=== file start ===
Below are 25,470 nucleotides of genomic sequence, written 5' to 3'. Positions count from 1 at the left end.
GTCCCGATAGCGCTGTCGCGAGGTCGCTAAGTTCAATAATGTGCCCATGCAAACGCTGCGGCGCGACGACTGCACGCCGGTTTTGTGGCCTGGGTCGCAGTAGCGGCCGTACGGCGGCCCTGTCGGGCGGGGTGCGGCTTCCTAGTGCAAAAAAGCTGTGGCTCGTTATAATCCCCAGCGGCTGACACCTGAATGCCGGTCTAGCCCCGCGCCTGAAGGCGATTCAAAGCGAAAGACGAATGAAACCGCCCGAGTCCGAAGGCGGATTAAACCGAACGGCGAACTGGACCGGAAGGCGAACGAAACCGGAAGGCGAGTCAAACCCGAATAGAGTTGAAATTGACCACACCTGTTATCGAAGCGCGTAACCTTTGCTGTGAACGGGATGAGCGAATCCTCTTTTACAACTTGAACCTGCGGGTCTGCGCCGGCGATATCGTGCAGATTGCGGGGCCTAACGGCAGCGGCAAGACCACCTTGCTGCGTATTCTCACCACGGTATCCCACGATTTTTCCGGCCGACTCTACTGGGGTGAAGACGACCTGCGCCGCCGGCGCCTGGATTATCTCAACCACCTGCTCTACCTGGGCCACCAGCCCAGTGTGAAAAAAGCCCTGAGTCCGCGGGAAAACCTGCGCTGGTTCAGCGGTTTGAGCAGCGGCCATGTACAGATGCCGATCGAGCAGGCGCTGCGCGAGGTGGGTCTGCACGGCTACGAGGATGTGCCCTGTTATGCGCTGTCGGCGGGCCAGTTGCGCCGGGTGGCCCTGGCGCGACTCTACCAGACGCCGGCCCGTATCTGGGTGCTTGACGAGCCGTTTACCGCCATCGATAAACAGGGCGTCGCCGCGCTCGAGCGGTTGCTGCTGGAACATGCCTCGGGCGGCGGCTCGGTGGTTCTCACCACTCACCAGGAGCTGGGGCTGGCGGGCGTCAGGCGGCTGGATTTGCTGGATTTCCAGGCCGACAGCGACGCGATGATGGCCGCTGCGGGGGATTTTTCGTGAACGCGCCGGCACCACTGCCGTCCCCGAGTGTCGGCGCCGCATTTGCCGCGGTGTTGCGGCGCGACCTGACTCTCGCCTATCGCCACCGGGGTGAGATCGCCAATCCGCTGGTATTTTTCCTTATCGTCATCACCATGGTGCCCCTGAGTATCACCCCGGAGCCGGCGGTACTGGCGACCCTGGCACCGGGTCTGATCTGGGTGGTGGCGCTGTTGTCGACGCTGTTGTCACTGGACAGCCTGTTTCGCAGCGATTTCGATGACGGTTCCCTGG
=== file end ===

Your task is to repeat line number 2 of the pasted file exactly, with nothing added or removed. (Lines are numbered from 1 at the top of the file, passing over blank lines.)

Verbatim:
GTCCCGATAGCGCTGTCGCGAGGTCGCTAAGTTCAATAATGTGCCCATGCAAACGCTGCGGCGCGACGACTGCACGCCGGTTTTGTGGCCTGGGTCGCAGTAGCGGCCGTACGGCGGCCCTGTCGGGCGGGGTGCGGCTTCCTAGTGCAAAAAAGCTGTGGCTCGTTATAATCCCCAGCGGCTGACACCTGAATGCCGGTCTAGCCCCGCGCCTGAAGGCGATTCAAAGCGAAAGACGAATGAAACCGCCCGAGTCCGAAGGCGGATTAAACCGAACGGCGAACTGGACCGGAAGGCGAACGAAACCGGAAGGCGAGTCAAACCCGAATAGAGTTGAAATTGACCACACCTGTTATCGAAGCGCGTAACCTTTGCTGTGAACGGGATGAGCGAATCCTCTTTTACAACTTGAACCTGCGGGTCTGCGCCGGCGATATCGTGCAGATTGCGGGGCCTAACGGCAGCGGCAAGACCACCTTGCTGCGTATTCTCACCACGGTATCCCACGATTTTTCCGGCCGACTCTACTGGGGTGAAGACGACCTGCGCCGCCGGCGCCTGGATTATCTCAACCACCTGCTCTACCTGGGCCACCAGCCCAGTGTGAAAAAAGCCCTGAGTCCGCGGGAAAACCTGCGCTGGTTCAGCGGTTTGAGCAGCGGCCATGTACAGATGCCGATCGAGCAGGCGCTGCGCGAGGTGGGTCTGCACGGCTACGAGGATGTGCCCTGTTATGCGCTGTCGGCGGGCCAGTTGCGCCGGGTGGCCCTGGCGCGACTCTACCAGACGCCGGCCCGTATCTGGGTGCTTGACGAGCCGTTTACCGCCATCGATAAACAGGGCGTCGCCGCGCTCGAGCGGTTGCTGCTGGAACATGCCTCGGGCGGCGGCTCGGTGGTTCTCACCACTCACCAGGAGCTGGGGCTGGCGGGCGTCAGGCGGCTGGATTTGCTGGATTTCCAGGCCGACAGCGACGCGATGATGGCCGCTGCGGGGGATTTTTCGTGAACGCGCCGGCACCACTGCCGTCCCCGAGTGTCGGCGCCGCATTTGCCGCGGTGTTGCGGCGCGACCTGACTCTCGCCTATCGCCACCGGGGTGAGATCGCCAATCCGCTGGTATTTTTCCTTATCGTCATCACCATGGTGCCCCTGAGTATCACCCCGGAGCCGGCGGTACTGGCGACCCTGGCACCGGGTCTGATCTGGGTGGTGGCGCTGTTGTCGACGCTGTTGTCACTGGACAGCCTGTTTCGCAGCGATTTCGATGACGGTTCCCTGG